‘Hamilton’: The Death Scene Lin-Manuel Miranda Cut From the Show

Ever since its debut in 2015, Lin-Manuel Miranda’s Broadway sensation, Hamilton, was a rare experience that only the lucky few got to enjoy. The show on Broadway, as well as touring performances, consistently sold-out despite high ticket prices.

For many, their only hope of seeing the show was in the hands of the fates as they waited for their shot at winning the ticket lottery. Now, however, with Broadway stages shut down until at least 2021, eager fans can now see Hamilton streaming on Disney+.

The cinematic version of the show was filmed over three days as performed by the original Broadway cast in 2016, with Miranda playing the titular role. It was filmed just days before his final performance with the show on July 9th, after which the role was passed on to another actor.

Lin-Manuel Miranda’s ‘Hamilton’ is far more than just a musical

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RELATED: ‘Hamilton’: Why Lin-Manuel Miranda Wanted to Play Aaron Burr Instead of Lead

Hamilton took Miranda six years to write, and when it hit the stage, it brought US history to audiences in a way they had never seen before. The entire two-and-a-half-hour show is performed with singing, rapping, and even some beatboxing, by a diverse cast in a rich pastiche of various musical styles with very little spoken dialogue.

The show tells the history of Alexander Hamilton’s life and his role in the Revolutionary War, crafting the Constitution, and beyond. Other notable historical figures include Thomas Jefferson (Daveed Diggs), George Washington (Chris Jackson), James Madison (Okieriete Onaodowan), King George (Jonathan Groff), and Hamilton’s rival and eventual executioner, Aaron Burr (Leslie Odom Jr.).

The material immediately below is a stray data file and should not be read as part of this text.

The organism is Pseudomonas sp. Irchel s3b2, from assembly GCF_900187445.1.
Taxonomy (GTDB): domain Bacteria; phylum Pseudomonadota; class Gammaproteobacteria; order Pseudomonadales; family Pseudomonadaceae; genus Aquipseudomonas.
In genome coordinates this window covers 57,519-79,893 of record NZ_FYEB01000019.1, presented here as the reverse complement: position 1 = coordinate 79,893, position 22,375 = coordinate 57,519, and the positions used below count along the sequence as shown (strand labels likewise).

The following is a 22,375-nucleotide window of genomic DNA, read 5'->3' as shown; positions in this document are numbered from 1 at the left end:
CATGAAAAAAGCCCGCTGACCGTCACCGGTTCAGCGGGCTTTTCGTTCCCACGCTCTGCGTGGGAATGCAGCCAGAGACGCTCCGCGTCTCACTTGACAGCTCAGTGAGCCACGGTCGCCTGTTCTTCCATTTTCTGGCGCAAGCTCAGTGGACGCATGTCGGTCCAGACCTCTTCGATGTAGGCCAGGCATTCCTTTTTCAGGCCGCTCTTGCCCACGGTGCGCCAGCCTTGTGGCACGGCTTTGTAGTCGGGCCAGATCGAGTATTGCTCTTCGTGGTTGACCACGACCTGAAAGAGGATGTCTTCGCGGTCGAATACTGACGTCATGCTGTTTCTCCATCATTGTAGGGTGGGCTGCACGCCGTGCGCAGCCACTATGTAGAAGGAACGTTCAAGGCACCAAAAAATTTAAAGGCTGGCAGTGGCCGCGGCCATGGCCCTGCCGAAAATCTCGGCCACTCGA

The Schuyler Sisters, played by Renée Elise Goldsberry, Phillipa Soo, and Jasmine Cephas Jones, also play a prominent role in the musical, with Soo taking the final downstage moment as her character, Eliza Hamilton (Schuyler), takes a final gasp after her husband’s death.

With so many historical deaths featured in ‘Hamilton,’ which didn’t make the cut?

In a tweet from 2018, Miranda shared a recording on Soundcloud, and an image of a cut page of lyrics from the original script that featured the death of George Washington. The song “One Last Ride Reprise” was eventually cut from the show because, as Miranda tweeted, “no time, no time, cut the tune, keep it moving.”

Washington died of a throat infection, and though there was a great outpouring of grief, the death did little to move the story forward.  Ultimately though the song was moving, the scene failed to have the “bang” that the other death scenes in the show provided.  The two duels that did make it into the show lead up to the third and final duel between Burr and Hamilton, provided much-needed foreshadowing and featured versions of the upbeat song, “Ten Duel Commandments.”

Despite the diverse casting, ‘Hamilton’ is now facing criticism

'Hamilton' at Beacon Theatre
‘Hamilton’ at Beacon Theatre | Getty Images

Before writing Hamilton, Manuel had his first Broadway success with his musical In the Heights, which was about a Latino neighborhood in New York City, Washington Heights.

He told NPR: “In the Heights really came out of a result of seeing [and] writing what I saw as missing in the musical theater canon for Latinos, and really as simple as: Can we not be holding knives in a gang in the ’50s?”

When it came time to cast Hamilton, Miranda was not going to continue the status quo of only casting white actors to play white historical figures, a convention that has helped perpetuate discriminatory casting. “I think it takes on a different meaning when you see black and brown performers telling the origin story of our country,” he explained in a promotional video for the show.

Social consciousness has changed, however, since 2015, and many now think it’s no longer enough to provide more opportunities and parts for BIPOC actors. Hamilton is being criticized for glossing over the very real reality that all the characters were either slave owners or complicit in the system of slavery, a criticism that Miranda has said was “valid.”